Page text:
The partnership, founded in 1997, is responsible for leading water quality protection and advocacy efforts for the James River Basin, comprising 931,000 acres, 300 river miles and 560 springs, according to the organization’s website. It has a $240,000 annual budget, with a total of four employees. Interim director Smith is staying on as a strategic adviser, Stock said, to help in the transition.
“It’s always been something I’ve been interested in,” Stock said of the outdoors.
As Stock is beginning his new leadership role, Struckhoff has concluded his nine-year run at the 50-year-old Council of Churches, where he is credited with opening a women’s shelter; launching an early childhood program; expanding children’s and adult day care services; and working with member churches to expand the nonprofit’s reach.
Rick George, the council’s chief operating officer, is serving as interim director amid an executive search conducted by the organization’s board.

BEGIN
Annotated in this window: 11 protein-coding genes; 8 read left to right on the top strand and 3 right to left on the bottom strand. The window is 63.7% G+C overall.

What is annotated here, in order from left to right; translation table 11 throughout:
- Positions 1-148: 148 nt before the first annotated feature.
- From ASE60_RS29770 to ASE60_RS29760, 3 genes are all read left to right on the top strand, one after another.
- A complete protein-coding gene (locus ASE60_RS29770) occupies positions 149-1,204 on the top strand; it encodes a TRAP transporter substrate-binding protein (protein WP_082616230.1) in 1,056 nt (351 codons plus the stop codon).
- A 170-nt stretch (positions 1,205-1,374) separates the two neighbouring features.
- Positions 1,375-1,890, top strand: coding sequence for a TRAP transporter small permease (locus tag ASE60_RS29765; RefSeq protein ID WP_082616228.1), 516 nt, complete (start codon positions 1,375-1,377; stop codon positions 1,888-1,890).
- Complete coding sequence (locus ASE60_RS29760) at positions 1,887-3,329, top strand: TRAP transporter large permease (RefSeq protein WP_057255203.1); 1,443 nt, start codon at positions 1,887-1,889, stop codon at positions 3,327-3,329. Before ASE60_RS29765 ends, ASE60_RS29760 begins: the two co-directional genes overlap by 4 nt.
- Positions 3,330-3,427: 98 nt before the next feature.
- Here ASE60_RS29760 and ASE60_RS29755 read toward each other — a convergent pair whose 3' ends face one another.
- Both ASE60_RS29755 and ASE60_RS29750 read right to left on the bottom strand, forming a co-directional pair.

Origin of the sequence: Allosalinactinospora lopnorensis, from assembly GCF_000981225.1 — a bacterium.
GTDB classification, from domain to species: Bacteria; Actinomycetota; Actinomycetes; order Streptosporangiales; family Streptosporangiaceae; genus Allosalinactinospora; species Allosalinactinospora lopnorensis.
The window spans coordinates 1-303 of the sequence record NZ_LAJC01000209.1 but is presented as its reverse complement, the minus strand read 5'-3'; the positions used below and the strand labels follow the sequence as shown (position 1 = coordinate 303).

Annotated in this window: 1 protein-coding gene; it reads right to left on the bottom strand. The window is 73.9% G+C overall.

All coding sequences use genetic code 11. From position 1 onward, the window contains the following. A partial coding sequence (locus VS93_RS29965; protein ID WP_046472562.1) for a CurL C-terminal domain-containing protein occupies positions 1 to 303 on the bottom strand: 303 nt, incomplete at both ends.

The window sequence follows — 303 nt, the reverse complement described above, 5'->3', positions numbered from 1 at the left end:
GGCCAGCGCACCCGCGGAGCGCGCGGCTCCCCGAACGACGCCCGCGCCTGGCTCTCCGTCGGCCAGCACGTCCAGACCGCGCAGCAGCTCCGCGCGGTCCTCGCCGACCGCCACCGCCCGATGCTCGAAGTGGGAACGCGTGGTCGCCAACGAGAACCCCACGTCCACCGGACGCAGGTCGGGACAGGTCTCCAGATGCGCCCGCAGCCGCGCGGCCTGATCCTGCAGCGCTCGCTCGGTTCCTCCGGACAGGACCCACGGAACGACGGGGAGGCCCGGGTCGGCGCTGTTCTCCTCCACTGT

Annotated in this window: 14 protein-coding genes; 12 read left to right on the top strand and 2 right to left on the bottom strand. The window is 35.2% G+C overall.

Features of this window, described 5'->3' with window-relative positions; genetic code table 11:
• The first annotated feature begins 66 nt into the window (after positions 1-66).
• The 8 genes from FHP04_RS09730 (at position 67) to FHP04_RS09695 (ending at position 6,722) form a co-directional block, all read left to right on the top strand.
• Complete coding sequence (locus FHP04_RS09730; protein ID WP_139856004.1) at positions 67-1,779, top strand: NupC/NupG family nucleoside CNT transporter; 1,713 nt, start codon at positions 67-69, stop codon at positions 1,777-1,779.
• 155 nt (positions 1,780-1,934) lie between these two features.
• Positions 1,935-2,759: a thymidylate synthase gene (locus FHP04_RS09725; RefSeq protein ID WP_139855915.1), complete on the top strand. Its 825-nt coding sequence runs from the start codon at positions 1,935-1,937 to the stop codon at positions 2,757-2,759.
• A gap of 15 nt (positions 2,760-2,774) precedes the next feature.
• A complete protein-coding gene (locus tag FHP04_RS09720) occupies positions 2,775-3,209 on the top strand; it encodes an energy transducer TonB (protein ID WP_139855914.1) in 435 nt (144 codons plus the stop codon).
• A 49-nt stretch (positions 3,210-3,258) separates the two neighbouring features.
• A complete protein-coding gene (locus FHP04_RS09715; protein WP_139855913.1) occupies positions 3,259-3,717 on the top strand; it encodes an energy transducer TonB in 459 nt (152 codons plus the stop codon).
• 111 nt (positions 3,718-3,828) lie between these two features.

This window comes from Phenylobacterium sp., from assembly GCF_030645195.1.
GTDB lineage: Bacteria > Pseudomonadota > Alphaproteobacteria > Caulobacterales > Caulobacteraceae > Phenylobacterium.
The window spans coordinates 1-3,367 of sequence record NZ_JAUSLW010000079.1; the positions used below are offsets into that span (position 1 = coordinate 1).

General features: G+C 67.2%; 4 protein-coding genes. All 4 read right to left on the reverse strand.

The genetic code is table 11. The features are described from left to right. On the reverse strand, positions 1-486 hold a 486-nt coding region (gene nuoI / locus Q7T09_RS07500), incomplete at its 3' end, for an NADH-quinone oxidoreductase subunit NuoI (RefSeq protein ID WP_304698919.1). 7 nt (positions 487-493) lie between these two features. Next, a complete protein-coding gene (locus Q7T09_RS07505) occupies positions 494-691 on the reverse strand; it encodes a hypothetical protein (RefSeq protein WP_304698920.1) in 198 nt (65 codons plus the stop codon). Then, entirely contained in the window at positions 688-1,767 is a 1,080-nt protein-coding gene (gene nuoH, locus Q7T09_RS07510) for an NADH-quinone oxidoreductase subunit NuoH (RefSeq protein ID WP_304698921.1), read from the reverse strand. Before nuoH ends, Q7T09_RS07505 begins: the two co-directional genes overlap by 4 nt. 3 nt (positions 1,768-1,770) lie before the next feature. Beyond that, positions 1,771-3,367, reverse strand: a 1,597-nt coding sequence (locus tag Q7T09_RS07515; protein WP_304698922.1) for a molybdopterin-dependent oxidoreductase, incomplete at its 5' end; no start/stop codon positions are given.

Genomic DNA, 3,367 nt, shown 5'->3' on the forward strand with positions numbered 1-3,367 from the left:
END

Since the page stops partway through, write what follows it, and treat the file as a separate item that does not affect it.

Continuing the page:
Struckhoff will consult with the board on the transition at the nonprofit, which reported an operating budget of $6 million and 59 employees, according to Springfield Business Journal list research.
At Ozark-based Least of These, Kristy Carter has been tabbed as interim executive director. She had served for nearly five years as development director for the food pantry, which currently serves roughly 2,300 people in Christian County each month, according to its website. Carter said the three-employee nonprofit has a 2020 operational budget of $750,000.
Prater said organizations should be very strategic about leadership changes, noting it’s best to avoid gaps in service. He said the Good Samaritan Boys Ranch internal promotion was a good example of an organization looking toward the future.
Officials there say transition conversations began about five years ago.
“Having a CEO transition plan is something a healthy organization will be doing, even if it’s five years out,” Prater said.